Broadcasters would be required to make content available to pay TV providers during retransmission consent negotiations if a draft bill circulated by Congresswoman Anna Eshoo (D-Calif.) becomes law. The bill is to be known as “Video Consumers Have Options in Choosing Entertainment Act of 2013” or simply the “Video CHOICE Act of 2013.”
“Recurring TV blackouts, including the 91 U.S. markets impacted in 2012, have made it abundantly clear that the FCC needs explicit statutory authority to intervene when retransmission disputes break down,” Eshoo said in an announcement of the draft bill issued today.
The FCC in 2011 explored what it might do to improve notification to consumers in advance of possible service disruptions caused by negotiation impasses but has long maintained that it does not have the authority to order interim carriage of broadcast programming during negotiations. The draft bill aims to give the commission that authority.
The legislation also has four other key components:
- Perhaps most disruptively, the legislation proposes to require cable providers to give customers the option of purchasing a new basic programming tier that does not include broadcast stations electing retransmission consent.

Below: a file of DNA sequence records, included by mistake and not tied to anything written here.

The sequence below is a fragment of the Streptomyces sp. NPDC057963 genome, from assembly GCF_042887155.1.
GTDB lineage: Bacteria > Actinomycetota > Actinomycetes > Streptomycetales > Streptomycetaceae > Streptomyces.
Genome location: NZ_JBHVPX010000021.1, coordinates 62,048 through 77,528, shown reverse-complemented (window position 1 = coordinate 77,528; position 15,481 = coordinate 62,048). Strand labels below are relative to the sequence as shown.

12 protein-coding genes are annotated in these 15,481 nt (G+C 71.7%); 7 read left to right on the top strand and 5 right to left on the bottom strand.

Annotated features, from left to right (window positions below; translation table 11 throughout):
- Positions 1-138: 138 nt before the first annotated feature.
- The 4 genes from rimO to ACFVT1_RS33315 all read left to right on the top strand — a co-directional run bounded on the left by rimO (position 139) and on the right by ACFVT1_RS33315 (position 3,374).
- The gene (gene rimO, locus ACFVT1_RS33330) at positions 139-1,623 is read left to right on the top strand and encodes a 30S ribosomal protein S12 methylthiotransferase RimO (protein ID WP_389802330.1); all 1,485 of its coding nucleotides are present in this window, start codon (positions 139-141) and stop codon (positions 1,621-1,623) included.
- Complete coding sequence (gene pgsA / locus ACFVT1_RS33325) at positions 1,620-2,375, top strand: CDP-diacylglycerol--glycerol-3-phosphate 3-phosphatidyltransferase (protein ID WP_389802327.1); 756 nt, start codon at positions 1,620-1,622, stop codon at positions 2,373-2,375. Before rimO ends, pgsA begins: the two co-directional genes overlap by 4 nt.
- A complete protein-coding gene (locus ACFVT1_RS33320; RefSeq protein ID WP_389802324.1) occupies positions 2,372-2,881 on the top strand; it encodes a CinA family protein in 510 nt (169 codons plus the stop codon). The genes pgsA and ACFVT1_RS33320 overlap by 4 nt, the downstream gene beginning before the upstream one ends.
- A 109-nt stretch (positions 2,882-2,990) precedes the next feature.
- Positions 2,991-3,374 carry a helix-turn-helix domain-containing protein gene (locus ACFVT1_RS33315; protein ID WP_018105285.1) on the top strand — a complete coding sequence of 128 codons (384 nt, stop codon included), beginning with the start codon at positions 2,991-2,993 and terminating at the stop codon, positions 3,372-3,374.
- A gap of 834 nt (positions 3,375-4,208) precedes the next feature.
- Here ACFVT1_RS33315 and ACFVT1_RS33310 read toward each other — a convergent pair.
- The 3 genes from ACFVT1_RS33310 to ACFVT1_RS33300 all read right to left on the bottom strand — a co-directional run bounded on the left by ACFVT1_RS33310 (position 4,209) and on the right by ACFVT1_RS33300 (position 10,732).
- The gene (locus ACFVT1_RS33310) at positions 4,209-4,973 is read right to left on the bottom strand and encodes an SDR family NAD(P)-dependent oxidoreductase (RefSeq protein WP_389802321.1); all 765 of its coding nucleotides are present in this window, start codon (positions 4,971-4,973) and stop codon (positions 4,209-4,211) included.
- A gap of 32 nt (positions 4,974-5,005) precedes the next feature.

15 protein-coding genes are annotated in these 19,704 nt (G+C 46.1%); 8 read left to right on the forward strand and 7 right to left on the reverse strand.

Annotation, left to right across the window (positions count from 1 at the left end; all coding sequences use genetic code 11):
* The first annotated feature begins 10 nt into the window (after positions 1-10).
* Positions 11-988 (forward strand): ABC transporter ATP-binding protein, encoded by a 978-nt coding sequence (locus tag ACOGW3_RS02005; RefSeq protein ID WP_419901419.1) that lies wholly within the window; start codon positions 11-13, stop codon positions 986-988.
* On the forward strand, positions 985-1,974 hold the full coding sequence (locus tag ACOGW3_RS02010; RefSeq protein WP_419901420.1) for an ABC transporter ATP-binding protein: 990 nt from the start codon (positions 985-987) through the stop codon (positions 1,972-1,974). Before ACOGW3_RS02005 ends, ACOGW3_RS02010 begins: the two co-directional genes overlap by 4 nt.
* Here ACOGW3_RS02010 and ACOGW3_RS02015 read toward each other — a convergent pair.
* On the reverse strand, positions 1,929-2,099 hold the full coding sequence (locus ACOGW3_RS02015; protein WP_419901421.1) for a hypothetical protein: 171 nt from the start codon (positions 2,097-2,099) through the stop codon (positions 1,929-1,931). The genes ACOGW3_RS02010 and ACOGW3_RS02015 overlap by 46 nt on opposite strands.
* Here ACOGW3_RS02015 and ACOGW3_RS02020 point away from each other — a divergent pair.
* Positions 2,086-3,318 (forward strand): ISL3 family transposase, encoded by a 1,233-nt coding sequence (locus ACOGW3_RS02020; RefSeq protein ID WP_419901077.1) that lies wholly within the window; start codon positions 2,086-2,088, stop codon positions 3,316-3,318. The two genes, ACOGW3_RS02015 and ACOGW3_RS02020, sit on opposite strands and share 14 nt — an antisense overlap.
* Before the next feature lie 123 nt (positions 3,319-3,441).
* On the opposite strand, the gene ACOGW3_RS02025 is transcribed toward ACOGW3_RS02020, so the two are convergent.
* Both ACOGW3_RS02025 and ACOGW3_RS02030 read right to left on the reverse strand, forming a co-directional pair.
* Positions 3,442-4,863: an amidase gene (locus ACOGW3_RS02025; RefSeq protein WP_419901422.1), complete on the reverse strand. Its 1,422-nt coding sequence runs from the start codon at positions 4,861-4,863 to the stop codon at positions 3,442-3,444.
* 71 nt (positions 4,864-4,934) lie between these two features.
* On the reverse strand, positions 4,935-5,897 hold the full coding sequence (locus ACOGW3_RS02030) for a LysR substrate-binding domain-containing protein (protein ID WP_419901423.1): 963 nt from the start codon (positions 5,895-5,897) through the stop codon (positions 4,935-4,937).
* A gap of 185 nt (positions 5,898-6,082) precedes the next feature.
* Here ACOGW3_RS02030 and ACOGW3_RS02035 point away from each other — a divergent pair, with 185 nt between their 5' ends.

- The legislation also directs the FCC to study programming costs for regional and national sports networks in the top 20 regional sports markets. That’s a provision that is likely to be viewed positively by pay-TV service providers, who have argued that programming costs have been increasing steeply, driven largely by steep increases in the cost of sports programming.
- The FCC also would be directed to examine whether the blocking of a television broadcast station’s owned or affiliated online content during a retransmission consent negotiation constitutes a failure to negotiate in good faith.
- Television broadcast stations would not be allowed to require pay TV providers to take the broadcasters’ owned or affiliated cable programming as a condition for receiving broadcast programming.
The American Cable Association, which represents the nation’s smaller cable companies, was quick to issue a press release praising the draft legislation, calling it a “a set of commonsense reforms.”